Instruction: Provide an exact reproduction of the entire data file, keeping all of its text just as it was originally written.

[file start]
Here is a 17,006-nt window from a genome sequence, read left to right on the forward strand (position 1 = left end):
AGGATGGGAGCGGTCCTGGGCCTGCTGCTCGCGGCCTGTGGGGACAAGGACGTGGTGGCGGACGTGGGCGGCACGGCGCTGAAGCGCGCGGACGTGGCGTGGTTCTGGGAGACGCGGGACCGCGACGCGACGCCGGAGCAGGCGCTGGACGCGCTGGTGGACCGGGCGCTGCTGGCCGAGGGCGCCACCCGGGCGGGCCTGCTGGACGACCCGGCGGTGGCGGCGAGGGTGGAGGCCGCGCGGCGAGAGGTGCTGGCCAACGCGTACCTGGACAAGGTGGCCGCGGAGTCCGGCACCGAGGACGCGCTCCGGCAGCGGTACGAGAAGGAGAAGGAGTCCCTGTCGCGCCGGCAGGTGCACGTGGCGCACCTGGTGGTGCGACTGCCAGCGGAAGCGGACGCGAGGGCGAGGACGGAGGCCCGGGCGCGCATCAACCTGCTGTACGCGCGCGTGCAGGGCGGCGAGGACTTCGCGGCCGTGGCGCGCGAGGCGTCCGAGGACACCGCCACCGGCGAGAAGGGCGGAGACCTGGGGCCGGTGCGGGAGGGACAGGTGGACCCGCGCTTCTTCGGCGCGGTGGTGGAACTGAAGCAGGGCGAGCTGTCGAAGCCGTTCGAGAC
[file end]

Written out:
Here is a 17,006-nt window from a genome sequence, read left to right on the forward strand (position 1 = left end):
AGGATGGGAGCGGTCCTGGGCCTGCTGCTCGCGGCCTGTGGGGACAAGGACGTGGTGGCGGACGTGGGCGGCACGGCGCTGAAGCGCGCGGACGTGGCGTGGTTCTGGGAGACGCGGGACCGCGACGCGACGCCGGAGCAGGCGCTGGACGCGCTGGTGGACCGGGCGCTGCTGGCCGAGGGCGCCACCCGGGCGGGCCTGCTGGACGACCCGGCGGTGGCGGCGAGGGTGGAGGCCGCGCGGCGAGAGGTGCTGGCCAACGCGTACCTGGACAAGGTGGCCGCGGAGTCCGGCACCGAGGACGCGCTCCGGCAGCGGTACGAGAAGGAGAAGGAGTCCCTGTCGCGCCGGCAGGTGCACGTGGCGCACCTGGTGGTGCGACTGCCAGCGGAAGCGGACGCGAGGGCGAGGACGGAGGCCCGGGCGCGCATCAACCTGCTGTACGCGCGCGTGCAGGGCGGCGAGGACTTCGCGGCCGTGGCGCGCGAGGCGTCCGAGGACACCGCCACCGGCGAGAAGGGCGGAGACCTGGGGCCGGTGCGGGAGGGACAGGTGGACCCGCGCTTCTTCGGCGCGGTGGTGGAACTGAAGCAGGGCGAGCTGTCGAAGCCGTTCGAGAC